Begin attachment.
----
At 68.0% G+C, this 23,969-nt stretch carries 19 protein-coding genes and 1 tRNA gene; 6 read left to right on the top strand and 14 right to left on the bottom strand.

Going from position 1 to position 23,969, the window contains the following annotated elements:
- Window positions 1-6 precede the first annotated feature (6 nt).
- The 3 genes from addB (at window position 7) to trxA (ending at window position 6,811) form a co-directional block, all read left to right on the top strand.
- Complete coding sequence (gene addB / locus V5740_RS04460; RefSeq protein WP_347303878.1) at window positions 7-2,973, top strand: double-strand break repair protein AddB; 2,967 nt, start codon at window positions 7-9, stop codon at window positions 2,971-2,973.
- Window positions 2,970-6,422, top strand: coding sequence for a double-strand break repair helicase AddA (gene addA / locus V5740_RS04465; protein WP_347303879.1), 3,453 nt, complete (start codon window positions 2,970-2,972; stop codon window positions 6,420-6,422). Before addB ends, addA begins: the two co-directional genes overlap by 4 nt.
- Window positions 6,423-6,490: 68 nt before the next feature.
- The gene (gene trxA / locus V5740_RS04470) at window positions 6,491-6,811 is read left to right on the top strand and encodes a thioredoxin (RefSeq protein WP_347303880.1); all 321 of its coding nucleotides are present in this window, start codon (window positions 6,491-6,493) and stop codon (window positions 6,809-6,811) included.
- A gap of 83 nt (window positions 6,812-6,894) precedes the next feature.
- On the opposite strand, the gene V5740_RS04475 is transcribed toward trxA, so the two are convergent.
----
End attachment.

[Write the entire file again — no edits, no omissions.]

At 68.0% G+C, this 23,969-nt stretch carries 19 protein-coding genes and 1 tRNA gene; 6 read left to right on the top strand and 14 right to left on the bottom strand.

Going from position 1 to position 23,969, the window contains the following annotated elements:
- Window positions 1-6 precede the first annotated feature (6 nt).
- The 3 genes from addB (at window position 7) to trxA (ending at window position 6,811) form a co-directional block, all read left to right on the top strand.
- Complete coding sequence (gene addB / locus V5740_RS04460; RefSeq protein WP_347303878.1) at window positions 7-2,973, top strand: double-strand break repair protein AddB; 2,967 nt, start codon at window positions 7-9, stop codon at window positions 2,971-2,973.
- Window positions 2,970-6,422, top strand: coding sequence for a double-strand break repair helicase AddA (gene addA / locus V5740_RS04465; protein WP_347303879.1), 3,453 nt, complete (start codon window positions 2,970-2,972; stop codon window positions 6,420-6,422). Before addB ends, addA begins: the two co-directional genes overlap by 4 nt.
- Window positions 6,423-6,490: 68 nt before the next feature.
- The gene (gene trxA / locus V5740_RS04470) at window positions 6,491-6,811 is read left to right on the top strand and encodes a thioredoxin (RefSeq protein WP_347303880.1); all 321 of its coding nucleotides are present in this window, start codon (window positions 6,491-6,493) and stop codon (window positions 6,809-6,811) included.
- A gap of 83 nt (window positions 6,812-6,894) precedes the next feature.
- On the opposite strand, the gene V5740_RS04475 is transcribed toward trxA, so the two are convergent.